Protection by detection

A new kind of radar may solve the problem of lethal weapons in our schools. Tony Newton reports

In the past 12 months, British schools have seemed less safe than ever before. First, the fatal stabbing of the headteacher Philip Lawrence while trying to help a pupil; then the horrific massacre at Dunblane; now a machete attack at an infants' school. How can we make our schools the haven for children that they ought to be? Part of the solution may come from the US - by a clever updating of radar.

Compared with the UK, American schools face far bigger problems. The routine carrying of weapons - knives and, worryingly, guns - is far more prevalent. The figures are staggering. According to statistics from the US Bureau of Justice, more than half of violent crimes against teenagers occur in school buildings, on school property or on streets near a school. An estimated 100,000 students carry a gun to school, and gunshots cause one in four deaths among American teenagers.

The carrying of weapons by children for self-protection has reached such epidemic proportions that many American schools have installed metal detectors at all entrances. But as we all know from our experience at airports, conventional metal detectors get it wrong a lot of the time - causing delays and frayed tempers - and only work at very short range. With more than 120,000 school buildings in the US, and an average of eight entrances per building, the search is on for a better system - one that is accurate, cost-effective and non-intrusive.

Now, an American company is experimenting with a device that will be able not only to detect concealed weapons from several metres away, but also to tell what sort of weapon it is. And the subjects will not even know they are being scanned.

The device, known as the Concealed Weapons Detection System, is being developed by The MacAleese Industries Inc, of New Mexico, and has been tested on the nearby Radar Range at the Sandia National Laboratories. It is based on a short-range version of radar.

First, a transmitter beams a pulse of radio energy at the subject. Most of the radio energy passes straight through the body, but a metallic object - such as a knife or a gun - will reflect or scatter some of the energy, which is then picked up by a receiver mounted in the same unit as the transmitter.

So far, this is not very different from the way in which the radar at an airport detects the presence of planes in the sky above it. But the clever part of this new device is the incorporation of software programmed to recognise the characteristic energy scatter patterns - the "signature" - for a wide variety of weapons, such as knife blades, derringers or larger- calibre pistols, and which can discriminate between a weapon and other common metallic objects such as belt buckles, coins or jewellery.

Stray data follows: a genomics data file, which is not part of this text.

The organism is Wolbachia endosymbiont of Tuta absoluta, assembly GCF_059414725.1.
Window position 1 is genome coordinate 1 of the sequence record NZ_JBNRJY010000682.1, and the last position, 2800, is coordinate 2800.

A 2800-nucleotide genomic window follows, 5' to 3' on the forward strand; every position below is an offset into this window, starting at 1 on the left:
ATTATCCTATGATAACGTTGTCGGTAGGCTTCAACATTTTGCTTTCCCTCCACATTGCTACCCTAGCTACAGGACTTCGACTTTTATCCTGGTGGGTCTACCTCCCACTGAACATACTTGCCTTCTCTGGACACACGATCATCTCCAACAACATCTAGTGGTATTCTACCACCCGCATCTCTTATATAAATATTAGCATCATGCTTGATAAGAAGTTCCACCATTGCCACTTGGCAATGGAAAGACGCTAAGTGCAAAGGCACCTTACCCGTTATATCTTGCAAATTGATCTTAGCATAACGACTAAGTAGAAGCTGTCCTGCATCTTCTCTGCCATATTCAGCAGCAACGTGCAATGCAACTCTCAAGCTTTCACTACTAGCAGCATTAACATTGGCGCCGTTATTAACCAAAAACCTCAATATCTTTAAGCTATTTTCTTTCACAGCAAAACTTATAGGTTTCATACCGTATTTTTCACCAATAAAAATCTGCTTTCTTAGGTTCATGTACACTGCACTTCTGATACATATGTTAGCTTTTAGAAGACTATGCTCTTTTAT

Controlled lab testing has produced a 99.2 per cent success rate for discriminating between weapons and innocent objects - far higher than conventional metal detectors, says the company.

For any building where security is important, the designers envisage a system comprising a complex but hidden array of antennae to provide total coverage of the approach to the door. When a person carrying a concealed weapon approached the door, the system would detect it and automatically engage an electronic lock to keep them out, while sending an alarm (either audible or discreet) to security personnel.

Schools are not the only ones that could benefit from this system. Banks and airports would be prime candidates. Taxi drivers could be protected too - now that attacks by passengers are increasingly common, if not commonplace. A concealed weapons system designed to cover the back doors could warn the driver and automatically lock the door before the passenger got in.

The crucial question is cost: if the device works but is too expensive, then cash-pressed British schools will never be able to afford to install it, and it will be only those organisations that can already afford to spend heavily on security that will use it. On this front, the news is equivocal.

"Our goal is to manufacture these devices for less than $3,000 per unit", said a spokesman for The MacAleese Industries. However, volume - or a government contract - might pull the figure down.

The company is also developing lightweight, hand-held versions of the device for police or military use in the US. For the police officer, a device with a range of 5m to 15m would allow the unobtrusive scanning of a suspect for concealed weapons before trying to make an arrest: this would lessen the risk to the arresting officer and reduce the likelihood of shooting an unarmed suspect. Such a device could also be used to scan large numbers of people arriving at or leaving an event. For the military, a more powerful backpack or vehicle mounted unit would allow long-range surveillance - up to 400m - and could be used to detect snipers or possible ambushes.

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